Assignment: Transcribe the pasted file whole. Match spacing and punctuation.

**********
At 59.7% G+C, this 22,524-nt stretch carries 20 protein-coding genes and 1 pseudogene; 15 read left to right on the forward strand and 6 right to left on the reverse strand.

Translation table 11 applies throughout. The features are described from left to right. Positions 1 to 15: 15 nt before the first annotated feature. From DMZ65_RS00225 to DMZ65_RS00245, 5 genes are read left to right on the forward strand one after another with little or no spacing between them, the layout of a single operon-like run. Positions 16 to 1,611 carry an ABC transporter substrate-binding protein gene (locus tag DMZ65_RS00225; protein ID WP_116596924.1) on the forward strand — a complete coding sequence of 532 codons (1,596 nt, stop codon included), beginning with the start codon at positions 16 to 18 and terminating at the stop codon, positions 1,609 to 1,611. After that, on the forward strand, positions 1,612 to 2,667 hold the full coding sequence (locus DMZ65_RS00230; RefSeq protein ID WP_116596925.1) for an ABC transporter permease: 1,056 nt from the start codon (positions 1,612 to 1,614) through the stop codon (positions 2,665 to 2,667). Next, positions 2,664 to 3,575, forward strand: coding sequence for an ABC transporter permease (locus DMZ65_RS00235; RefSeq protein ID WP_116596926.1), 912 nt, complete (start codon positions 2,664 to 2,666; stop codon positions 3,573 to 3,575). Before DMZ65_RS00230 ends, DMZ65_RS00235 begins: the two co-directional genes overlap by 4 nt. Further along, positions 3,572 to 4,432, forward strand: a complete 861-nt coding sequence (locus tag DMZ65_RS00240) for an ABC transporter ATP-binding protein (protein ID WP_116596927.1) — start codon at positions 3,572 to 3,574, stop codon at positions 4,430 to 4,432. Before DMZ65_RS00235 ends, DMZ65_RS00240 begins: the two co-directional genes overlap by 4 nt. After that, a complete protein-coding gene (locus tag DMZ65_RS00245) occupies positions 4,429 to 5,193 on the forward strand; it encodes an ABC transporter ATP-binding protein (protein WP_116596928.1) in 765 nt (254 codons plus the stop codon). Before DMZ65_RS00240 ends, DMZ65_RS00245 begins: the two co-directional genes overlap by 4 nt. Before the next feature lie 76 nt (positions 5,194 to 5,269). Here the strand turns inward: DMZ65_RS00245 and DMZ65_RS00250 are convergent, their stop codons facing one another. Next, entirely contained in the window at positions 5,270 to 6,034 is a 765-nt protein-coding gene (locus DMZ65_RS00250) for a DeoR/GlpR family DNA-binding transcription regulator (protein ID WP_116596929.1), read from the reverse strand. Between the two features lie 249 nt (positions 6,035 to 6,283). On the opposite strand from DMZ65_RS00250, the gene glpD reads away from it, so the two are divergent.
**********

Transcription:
At 59.7% G+C, this 22,524-nt stretch carries 20 protein-coding genes and 1 pseudogene; 15 read left to right on the forward strand and 6 right to left on the reverse strand.

Translation table 11 applies throughout. The features are described from left to right. Positions 1 to 15: 15 nt before the first annotated feature. From DMZ65_RS00225 to DMZ65_RS00245, 5 genes are read left to right on the forward strand one after another with little or no spacing between them, the layout of a single operon-like run. Positions 16 to 1,611 carry an ABC transporter substrate-binding protein gene (locus tag DMZ65_RS00225; protein ID WP_116596924.1) on the forward strand — a complete coding sequence of 532 codons (1,596 nt, stop codon included), beginning with the start codon at positions 16 to 18 and terminating at the stop codon, positions 1,609 to 1,611. After that, on the forward strand, positions 1,612 to 2,667 hold the full coding sequence (locus DMZ65_RS00230; RefSeq protein ID WP_116596925.1) for an ABC transporter permease: 1,056 nt from the start codon (positions 1,612 to 1,614) through the stop codon (positions 2,665 to 2,667). Next, positions 2,664 to 3,575, forward strand: coding sequence for an ABC transporter permease (locus DMZ65_RS00235; RefSeq protein ID WP_116596926.1), 912 nt, complete (start codon positions 2,664 to 2,666; stop codon positions 3,573 to 3,575). Before DMZ65_RS00230 ends, DMZ65_RS00235 begins: the two co-directional genes overlap by 4 nt. Further along, positions 3,572 to 4,432, forward strand: a complete 861-nt coding sequence (locus tag DMZ65_RS00240) for an ABC transporter ATP-binding protein (protein ID WP_116596927.1) — start codon at positions 3,572 to 3,574, stop codon at positions 4,430 to 4,432. Before DMZ65_RS00235 ends, DMZ65_RS00240 begins: the two co-directional genes overlap by 4 nt. After that, a complete protein-coding gene (locus tag DMZ65_RS00245) occupies positions 4,429 to 5,193 on the forward strand; it encodes an ABC transporter ATP-binding protein (protein WP_116596928.1) in 765 nt (254 codons plus the stop codon). Before DMZ65_RS00240 ends, DMZ65_RS00245 begins: the two co-directional genes overlap by 4 nt. Before the next feature lie 76 nt (positions 5,194 to 5,269). Here the strand turns inward: DMZ65_RS00245 and DMZ65_RS00250 are convergent, their stop codons facing one another. Next, entirely contained in the window at positions 5,270 to 6,034 is a 765-nt protein-coding gene (locus DMZ65_RS00250) for a DeoR/GlpR family DNA-binding transcription regulator (protein ID WP_116596929.1), read from the reverse strand. Between the two features lie 249 nt (positions 6,035 to 6,283). On the opposite strand from DMZ65_RS00250, the gene glpD reads away from it, so the two are divergent.